The family in '1600 Penn,' from left, Amara Miller, Jenna Elfman, Bill Pullman, Martha MacIsaac, Josh Gad and Benjamin Stockham -- gets a rare night out as just an ordinary family.(Photo: Trae Patton, NBC)
By Bill Keveney, USA TODAY
A president faces many crises. On 1600 Penn, most of them seem to emanate from his family.
new NBC comedy, which has a sneak preview Monday (9:30 p.m. ET/PT)
before returning Jan. 10, follows the Gilchrist clan: Commander in chief
Dale (Bill Pullman) and his second wife, Emily (Jenna Elfman), who is
stepmother to Dale's children Skip (Josh Gad), Becca (Martha MacIsaac)
and twins Xander (Benjamin Stockham) and Marigold (Amara Miller).
may know what's best for the country, but he has his hands full with
the big-mouthed, big-hearted Skip; Becca, the seemingly perfect daughter
who has one major slip-up; and the bickering twins. Emily tries to
help, but her sharp tongue and parental insecurities create their own
problems. A put-upon press secretary (Andre Holland) appears to be in a
permanent state of damage control.
"We want to tell this wonderful
story of a family like any other family but under the scrutiny of the
24-hour media news cycle, under the scrutiny of their father having to
answer to millions, if not billions, of people," says Gad, the Broadway Book of Mormon star who also serves as an executive producer.
He sees that as very much a modern phenomenon.
you imagine if Mary Todd Lincoln had to answer to CNN or Fox News? Can
you imagine if Thomas Jefferson were asked about Sally Hemings by a
reporter of the time? These are the kinds of things you just never had
to deal with until now. I thought that was a fascinating thing to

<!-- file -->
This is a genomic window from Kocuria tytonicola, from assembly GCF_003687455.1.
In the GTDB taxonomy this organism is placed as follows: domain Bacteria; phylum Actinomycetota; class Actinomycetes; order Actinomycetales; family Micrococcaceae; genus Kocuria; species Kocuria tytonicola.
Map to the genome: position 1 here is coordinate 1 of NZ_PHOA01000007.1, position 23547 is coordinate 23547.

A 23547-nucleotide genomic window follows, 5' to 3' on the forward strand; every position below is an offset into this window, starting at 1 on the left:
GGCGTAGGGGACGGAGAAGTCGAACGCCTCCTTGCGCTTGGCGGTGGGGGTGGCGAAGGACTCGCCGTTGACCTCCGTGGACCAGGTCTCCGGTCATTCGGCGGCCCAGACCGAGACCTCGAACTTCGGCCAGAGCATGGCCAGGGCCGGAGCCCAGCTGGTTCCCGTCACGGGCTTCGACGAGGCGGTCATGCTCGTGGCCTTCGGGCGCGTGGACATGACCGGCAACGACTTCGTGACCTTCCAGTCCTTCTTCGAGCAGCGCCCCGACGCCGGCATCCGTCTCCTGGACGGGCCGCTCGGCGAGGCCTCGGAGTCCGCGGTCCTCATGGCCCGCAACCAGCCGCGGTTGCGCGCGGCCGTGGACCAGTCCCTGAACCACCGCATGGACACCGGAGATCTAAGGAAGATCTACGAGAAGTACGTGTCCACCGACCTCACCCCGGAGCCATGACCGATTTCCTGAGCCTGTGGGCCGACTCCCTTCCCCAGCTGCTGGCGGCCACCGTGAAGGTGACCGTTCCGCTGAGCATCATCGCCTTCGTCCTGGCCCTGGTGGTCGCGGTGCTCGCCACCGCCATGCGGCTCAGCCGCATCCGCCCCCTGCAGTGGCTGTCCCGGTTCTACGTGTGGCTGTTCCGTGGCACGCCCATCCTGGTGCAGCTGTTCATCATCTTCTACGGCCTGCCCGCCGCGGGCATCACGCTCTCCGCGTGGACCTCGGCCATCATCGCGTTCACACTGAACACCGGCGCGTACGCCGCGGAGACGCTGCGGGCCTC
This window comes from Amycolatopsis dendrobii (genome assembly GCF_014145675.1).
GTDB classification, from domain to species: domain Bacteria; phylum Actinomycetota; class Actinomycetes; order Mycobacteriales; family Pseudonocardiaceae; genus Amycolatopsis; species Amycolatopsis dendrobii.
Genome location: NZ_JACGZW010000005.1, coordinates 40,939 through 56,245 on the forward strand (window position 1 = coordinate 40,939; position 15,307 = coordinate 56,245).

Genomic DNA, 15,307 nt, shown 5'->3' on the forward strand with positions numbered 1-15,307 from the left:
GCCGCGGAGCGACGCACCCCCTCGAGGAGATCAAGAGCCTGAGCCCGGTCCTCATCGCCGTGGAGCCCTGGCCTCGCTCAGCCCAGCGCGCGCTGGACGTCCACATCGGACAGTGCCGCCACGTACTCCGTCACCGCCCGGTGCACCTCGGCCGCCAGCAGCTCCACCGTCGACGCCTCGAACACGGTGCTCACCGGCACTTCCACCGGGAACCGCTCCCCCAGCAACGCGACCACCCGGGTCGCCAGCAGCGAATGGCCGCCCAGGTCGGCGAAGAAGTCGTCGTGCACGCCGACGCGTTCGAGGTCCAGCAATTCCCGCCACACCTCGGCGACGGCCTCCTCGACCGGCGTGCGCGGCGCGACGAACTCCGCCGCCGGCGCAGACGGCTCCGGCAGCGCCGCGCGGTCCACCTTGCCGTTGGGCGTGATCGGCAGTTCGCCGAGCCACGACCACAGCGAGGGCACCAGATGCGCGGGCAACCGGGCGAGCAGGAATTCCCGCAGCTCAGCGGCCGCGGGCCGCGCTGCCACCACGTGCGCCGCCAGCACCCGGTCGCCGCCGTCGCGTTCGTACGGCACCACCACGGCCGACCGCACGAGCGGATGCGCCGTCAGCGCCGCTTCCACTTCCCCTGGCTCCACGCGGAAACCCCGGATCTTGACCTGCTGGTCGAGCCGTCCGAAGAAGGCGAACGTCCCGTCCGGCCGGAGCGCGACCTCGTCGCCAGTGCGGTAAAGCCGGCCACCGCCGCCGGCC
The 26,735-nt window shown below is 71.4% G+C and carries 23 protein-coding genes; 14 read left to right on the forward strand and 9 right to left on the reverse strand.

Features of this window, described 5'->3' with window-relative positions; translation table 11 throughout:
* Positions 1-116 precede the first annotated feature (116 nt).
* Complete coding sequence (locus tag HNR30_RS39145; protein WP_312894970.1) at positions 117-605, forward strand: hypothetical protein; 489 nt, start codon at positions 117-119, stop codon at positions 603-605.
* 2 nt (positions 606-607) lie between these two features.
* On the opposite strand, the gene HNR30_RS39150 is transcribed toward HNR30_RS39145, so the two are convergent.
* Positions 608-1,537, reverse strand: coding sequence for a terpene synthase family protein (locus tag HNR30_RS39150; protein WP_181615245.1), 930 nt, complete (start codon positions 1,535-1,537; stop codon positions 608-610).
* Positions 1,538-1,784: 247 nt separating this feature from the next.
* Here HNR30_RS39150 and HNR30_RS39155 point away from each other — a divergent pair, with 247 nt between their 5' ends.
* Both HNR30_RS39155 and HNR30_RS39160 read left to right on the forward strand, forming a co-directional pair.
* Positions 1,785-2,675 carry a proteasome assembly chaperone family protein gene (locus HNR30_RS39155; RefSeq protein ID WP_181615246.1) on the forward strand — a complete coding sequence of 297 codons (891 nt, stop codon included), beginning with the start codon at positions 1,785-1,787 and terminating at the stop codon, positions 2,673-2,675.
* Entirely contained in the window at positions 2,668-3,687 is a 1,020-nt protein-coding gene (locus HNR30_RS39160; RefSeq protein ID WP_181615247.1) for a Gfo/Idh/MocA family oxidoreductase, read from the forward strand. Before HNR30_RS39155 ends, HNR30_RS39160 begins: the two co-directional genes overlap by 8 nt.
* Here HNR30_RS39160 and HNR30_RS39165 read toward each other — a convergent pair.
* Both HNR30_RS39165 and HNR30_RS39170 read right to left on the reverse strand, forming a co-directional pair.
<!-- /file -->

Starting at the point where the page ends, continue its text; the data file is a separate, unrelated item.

Skip, who has a propensity for causing trouble and starting fires, brings some Animal House
to the White House. The seventh-year college student with the Secret
Service code name Meatball creates many messes, personal and political,
but usually finds a way to clean them up.
"Bull in a china shop
and lovable golden retriever, that hybrid is really what I think the
character has become. I launch into one or both of those elements at any
given time to bring Skip to life in a certain situation," Gad says.
He says he was initially terrified about taking on Skip, thinking he might be too close to his Mormon
character, Elder Cunningham, and that what can work well on a theater
stage might seem jarring on the TV screen. Eventually, however, he
realized he would be "furious" if someone else took the part.
He praises Pullman, famed for his turn as a different kind of president in Independence Day, and Elfman for helping to keep the comedy grounded.
never wanted to do a goofball comedy about the White House. We wanted
to make a comedy that happened to take place in the White House. In
order to achieve those goals, you really need a believable president and
a believable first lady. I don't think we could have found better
options," Gad says. "American already embraced Bill in that
(presidential) role, but that's not the reason we cast him. We cast him
because of his comedic chops. And Jenna truly is one of the master
comedians of her generation. She is so superb at what she does."
Elfman, who starred in Dharma & Greg, says the characters are well-drawn, a key to successful comedy, and that she's particularly intrigued by first lady Emily.
love that she's smart and witty and attentive. She helped run (Dale's)
campaign. She got him into the presidency. She's very good at what she
does. With regard to being a stepmother, she's not as savvy. It's her
Achilles' heel," she says. "When the two worlds mix, when family and
being a first lady find themselves in the same (space), things don't go
so smoothly for her. That's what I find the most fun, being able to have
that conflict of wittiness and nuttiness at the same time."
is centered in the world of politics, it steers clear of anything
partisan, Elfman says. "It's irrelevant what the politics are because
the stories are all family-related."
Elfman read a few books about
first ladies but couldn't get the hands-on experience that's available
for other roles. "It's not like I could step into those shoes or talk to
somebody who has done it. ... I don't happen to have Michelle Obama's
She admires Obama but isn't trying to copy her. "She's living a real life and we're in a comedy."
real first family doesn't provide much comedic fodder for the
Gilchrists. "The Obama family is almost superhuman in that they really
are a perfect family," Gad says. "They don't have many flaws and that
doesn't lend itself to comedy."